Smuggled rum bought a farm and truck

Grandfather Best Bootlegger SAN

A Family Confession

by Donald Best

by Donald Best, former Sergeant, Detective, Toronto Police

As we discuss what is ethical behaviour and all the shades of right and wrong, I have a family confession: both my father and his father were bootleggers during the Depression and throughout World War II. Even as a decorated Chief Petty Officer during the Battle of the Atlantic, my father made considerable profits from smuggled rum and canned hams.

It could be fairly argued that smuggled rum and canned hams provided the financial foundation for several successful Best family businesses in Prince Edward Island and Ontario in the late 1940’s and early 1950’s. Indeed, it could also be said that the profits from bootleg liquor kept many a PEI family from starving during the dirty thirties. This, of course, was unbeknownst to the Women’s Christian Temperance Union wives (including my grandmother), who provided meals for the poor at the Freeland Presbyterian Church.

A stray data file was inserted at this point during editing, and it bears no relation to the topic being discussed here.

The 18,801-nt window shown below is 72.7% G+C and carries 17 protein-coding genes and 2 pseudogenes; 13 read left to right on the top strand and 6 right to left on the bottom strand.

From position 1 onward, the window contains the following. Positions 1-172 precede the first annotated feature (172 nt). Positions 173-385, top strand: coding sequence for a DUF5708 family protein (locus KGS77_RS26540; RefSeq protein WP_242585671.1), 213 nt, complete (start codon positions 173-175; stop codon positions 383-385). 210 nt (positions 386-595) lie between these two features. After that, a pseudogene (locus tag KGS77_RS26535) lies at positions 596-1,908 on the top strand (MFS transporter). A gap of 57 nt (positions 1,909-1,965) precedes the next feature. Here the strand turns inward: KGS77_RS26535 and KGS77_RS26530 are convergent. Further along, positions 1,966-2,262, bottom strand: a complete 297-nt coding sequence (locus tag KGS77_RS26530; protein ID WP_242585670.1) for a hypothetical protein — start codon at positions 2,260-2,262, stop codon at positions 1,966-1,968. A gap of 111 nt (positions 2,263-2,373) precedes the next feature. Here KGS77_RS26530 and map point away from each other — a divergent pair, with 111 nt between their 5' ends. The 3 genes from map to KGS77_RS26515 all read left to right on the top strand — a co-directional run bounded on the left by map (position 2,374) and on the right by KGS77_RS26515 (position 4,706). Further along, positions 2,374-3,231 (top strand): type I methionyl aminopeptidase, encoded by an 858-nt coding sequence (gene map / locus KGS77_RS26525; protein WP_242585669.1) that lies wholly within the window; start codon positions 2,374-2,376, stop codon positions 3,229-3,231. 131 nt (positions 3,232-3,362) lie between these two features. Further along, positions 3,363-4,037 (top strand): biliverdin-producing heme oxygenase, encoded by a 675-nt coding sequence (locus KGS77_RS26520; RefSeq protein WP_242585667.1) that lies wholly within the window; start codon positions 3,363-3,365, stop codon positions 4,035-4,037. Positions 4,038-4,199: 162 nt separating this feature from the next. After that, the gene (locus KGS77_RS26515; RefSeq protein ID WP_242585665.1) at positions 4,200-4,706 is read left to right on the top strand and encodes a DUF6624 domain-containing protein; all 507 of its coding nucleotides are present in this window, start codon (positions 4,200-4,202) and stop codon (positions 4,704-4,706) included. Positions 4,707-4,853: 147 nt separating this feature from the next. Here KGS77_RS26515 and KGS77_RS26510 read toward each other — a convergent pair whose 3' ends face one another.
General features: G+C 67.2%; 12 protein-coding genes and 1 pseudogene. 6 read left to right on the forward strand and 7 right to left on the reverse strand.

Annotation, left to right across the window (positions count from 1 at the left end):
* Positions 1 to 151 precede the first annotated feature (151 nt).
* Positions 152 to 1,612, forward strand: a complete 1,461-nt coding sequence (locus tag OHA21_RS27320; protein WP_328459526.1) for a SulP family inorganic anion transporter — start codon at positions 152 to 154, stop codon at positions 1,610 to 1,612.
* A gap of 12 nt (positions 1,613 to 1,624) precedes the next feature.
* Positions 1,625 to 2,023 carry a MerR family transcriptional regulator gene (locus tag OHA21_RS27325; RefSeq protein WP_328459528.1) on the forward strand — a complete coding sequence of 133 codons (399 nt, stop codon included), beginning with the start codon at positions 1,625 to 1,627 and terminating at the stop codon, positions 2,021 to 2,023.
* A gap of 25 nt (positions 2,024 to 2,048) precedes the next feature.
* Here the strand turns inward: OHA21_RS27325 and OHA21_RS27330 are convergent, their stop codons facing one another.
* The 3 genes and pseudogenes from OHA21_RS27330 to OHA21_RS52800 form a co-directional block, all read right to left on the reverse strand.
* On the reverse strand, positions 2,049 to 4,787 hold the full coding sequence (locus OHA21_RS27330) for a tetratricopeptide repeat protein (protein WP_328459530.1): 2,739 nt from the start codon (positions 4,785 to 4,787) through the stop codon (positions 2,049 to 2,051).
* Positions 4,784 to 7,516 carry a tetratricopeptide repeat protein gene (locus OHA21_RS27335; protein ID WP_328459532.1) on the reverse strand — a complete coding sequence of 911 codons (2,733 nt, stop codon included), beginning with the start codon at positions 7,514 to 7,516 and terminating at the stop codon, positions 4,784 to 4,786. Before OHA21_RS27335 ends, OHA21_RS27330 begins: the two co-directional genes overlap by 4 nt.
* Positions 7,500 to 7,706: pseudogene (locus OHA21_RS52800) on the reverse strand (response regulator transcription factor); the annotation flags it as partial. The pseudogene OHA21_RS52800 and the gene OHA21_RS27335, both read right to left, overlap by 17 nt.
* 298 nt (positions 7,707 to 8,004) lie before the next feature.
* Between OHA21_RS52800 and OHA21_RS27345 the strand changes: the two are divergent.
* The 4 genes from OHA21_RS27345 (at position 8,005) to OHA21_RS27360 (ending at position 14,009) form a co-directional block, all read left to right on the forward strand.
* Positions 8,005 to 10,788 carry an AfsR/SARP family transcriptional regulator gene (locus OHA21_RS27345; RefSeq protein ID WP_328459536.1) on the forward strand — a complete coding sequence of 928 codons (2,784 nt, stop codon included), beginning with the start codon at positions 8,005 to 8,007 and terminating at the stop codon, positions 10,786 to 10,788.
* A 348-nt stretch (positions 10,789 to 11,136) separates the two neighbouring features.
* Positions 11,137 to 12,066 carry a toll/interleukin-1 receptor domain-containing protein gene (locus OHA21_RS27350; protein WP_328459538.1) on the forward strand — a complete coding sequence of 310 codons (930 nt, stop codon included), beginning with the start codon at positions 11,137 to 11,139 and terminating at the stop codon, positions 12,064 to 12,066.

Profits from rum running also repaired the Freeland Presbyterian Church after the 1935 fire. Grandmother and the other womenfolk weren’t aware of the source of the re-construction funds even until they day they died. To this day my dear Aunts have no knowledge of this truth unless they read this post. Some family history is, to now, a male tradition.

The point of all this is that right and wrong, rule of law, ethics and law-breaking are not always a black/white either/or situation. Simple either/or solutions are not always possible in the real world.

That said; is is okay for lawyers to lie to the courts? Is it okay for police officers to illegally accept money from lawyers to work illegally for one side of a civil dispute?

Yes, there are shades of grey… but some behaviours can never be excused or explained away.

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